As I mentioned earlier, this speaker has no major shortcomings per se. However, since it is so revealing of source material and ancillary electronic weaknesses, the upper midrange and lower high frequencies can become a bit much. Compact discs that suffer from excessive digititis, as well as those electronics that contain enough grain to build a beach, will be unlistenable on these speakers. For those reasons alone, I cannot understand why the B&W engineers have deleted the environmental balance control on the rear of the midrange/tweeter head assembly that was standard with both the earlier 801 and 802 speakers. This control effectively allowed the listener to attenuate or boost the mids and highs according to personal taste, room acoustics, and associated equipment. Although it might be cheating, in some cases a slight degree of lost clarity may be preferable to an ear bleed, and might also make this product more saleable to people with less than perfect ancillary equipment.

My other reservations are strictly practical. The very awkward procedure required to disconnect the bridge inputs for bi-wiring is unnecessary. There must be a better way. And those horrible input connectors really should be replaced with something more consistent with a product of this caliber.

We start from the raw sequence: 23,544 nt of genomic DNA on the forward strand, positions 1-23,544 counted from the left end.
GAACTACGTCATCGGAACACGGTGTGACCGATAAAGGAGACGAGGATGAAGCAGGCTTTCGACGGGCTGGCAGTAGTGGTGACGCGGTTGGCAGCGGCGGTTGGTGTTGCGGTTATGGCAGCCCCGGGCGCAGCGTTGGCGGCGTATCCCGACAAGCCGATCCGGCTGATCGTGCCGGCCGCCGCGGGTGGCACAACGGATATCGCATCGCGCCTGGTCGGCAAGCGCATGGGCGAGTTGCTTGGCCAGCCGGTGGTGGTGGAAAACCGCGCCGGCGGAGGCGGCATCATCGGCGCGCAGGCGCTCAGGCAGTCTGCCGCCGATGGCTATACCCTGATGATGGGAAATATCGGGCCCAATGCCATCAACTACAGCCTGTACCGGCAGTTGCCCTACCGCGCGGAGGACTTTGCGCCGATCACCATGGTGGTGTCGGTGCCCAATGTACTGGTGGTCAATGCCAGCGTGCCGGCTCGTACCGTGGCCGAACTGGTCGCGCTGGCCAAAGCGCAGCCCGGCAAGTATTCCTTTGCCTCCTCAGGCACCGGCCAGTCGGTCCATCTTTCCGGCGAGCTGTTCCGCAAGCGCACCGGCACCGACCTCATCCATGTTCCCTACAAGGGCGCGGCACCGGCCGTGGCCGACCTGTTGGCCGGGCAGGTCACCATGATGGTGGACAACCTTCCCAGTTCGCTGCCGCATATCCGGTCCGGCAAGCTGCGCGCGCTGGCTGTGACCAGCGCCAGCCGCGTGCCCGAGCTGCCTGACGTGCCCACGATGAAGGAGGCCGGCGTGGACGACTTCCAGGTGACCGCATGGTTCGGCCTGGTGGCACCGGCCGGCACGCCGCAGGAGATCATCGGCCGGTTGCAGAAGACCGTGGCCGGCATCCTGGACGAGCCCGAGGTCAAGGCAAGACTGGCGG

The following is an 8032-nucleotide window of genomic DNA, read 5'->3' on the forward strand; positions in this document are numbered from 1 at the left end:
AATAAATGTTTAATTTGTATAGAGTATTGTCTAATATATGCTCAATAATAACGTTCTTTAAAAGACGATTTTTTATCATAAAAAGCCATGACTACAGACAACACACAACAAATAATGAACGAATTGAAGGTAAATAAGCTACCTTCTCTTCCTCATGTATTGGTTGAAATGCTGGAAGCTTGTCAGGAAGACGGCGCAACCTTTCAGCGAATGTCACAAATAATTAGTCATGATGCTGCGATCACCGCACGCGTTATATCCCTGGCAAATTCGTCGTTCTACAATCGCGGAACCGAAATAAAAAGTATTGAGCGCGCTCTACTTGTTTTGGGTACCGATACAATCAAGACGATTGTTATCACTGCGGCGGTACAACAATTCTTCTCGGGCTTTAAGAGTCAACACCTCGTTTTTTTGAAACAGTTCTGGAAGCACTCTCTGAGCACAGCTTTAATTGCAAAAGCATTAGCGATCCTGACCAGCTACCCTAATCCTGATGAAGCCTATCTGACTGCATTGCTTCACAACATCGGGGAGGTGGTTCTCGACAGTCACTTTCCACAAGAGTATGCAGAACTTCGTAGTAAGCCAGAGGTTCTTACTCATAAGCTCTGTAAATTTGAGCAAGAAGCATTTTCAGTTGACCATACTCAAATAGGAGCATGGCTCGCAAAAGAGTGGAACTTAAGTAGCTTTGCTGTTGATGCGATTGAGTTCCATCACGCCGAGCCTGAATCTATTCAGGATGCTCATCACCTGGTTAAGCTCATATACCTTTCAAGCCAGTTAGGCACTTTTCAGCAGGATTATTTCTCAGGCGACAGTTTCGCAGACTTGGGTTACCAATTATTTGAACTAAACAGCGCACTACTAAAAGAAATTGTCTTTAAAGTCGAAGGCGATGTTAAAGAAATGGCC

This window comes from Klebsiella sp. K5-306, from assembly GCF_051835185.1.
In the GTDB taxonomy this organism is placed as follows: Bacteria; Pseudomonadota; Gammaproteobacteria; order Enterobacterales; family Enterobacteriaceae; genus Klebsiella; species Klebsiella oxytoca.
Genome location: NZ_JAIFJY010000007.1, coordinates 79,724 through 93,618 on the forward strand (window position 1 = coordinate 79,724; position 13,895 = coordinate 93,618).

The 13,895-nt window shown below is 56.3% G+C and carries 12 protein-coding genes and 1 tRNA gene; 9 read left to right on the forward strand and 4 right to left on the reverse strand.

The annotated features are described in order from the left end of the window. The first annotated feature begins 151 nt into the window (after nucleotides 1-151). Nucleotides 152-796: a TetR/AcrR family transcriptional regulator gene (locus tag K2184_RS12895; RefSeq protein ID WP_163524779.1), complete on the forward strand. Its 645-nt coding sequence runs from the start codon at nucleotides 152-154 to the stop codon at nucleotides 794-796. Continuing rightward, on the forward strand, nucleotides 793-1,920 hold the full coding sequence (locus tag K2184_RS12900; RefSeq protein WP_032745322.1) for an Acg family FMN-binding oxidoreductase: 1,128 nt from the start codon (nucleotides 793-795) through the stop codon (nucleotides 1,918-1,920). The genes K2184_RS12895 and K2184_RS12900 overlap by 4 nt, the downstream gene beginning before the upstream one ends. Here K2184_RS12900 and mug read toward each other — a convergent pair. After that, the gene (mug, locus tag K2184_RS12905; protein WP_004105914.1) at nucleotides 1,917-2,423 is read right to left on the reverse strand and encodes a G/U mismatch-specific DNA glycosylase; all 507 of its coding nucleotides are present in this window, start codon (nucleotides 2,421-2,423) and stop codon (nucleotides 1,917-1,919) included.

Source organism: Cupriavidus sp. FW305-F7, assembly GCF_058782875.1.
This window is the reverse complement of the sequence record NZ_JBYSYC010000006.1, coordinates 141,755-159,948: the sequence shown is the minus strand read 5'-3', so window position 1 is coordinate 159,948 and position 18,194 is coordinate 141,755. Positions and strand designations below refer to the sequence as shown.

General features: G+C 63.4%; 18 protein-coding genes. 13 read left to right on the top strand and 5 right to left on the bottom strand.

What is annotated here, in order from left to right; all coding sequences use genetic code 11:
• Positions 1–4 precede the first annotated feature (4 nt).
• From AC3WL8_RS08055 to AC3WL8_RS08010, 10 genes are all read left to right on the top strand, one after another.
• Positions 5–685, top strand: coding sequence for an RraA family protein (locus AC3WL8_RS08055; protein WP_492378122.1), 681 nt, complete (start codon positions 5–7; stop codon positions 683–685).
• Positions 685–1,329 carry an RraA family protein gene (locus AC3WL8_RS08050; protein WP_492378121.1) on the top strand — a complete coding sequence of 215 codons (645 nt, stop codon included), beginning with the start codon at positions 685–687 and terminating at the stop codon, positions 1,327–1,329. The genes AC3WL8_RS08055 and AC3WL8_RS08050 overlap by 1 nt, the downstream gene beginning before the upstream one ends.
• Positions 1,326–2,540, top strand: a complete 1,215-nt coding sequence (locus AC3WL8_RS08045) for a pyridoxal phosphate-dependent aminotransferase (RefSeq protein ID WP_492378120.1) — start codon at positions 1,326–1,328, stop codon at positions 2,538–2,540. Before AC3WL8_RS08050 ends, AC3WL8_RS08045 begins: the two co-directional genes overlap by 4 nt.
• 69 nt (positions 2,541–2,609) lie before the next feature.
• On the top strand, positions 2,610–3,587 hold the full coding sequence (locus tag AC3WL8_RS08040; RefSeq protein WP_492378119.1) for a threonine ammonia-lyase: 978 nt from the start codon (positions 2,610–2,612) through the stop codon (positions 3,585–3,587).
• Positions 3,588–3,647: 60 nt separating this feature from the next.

In my opinion, the B&W Matrix 801 Monitor represents the pinnacle of current full-range dynamic loudspeaker design. It does not have the “see-through” transparency of the best electrostatics, and can sound forward and hard. Because it is so ruthlessly revealing, it may not be the speaker for everyone. But it is the first such product to convince me that it might eventually be possible to accurately reproduce live music. Do not audition this speaker with anything less than the finest source material and electronics—you will be wasting your time. And as good as this speaker is, I am sure that there are plenty of lunatic-fringe audiophiles who will find it unexciting and boring. So be it. But if you are searching for the emotional involvement only live performance can provide, and are willing to live with absolute sonic honesty, then the B&W 801 Series 2 Matrix Monitor is, musically, the end of the road.







Matrix 801 Series III

  1. …I hawe in very good condition vintage B&W 801 S80…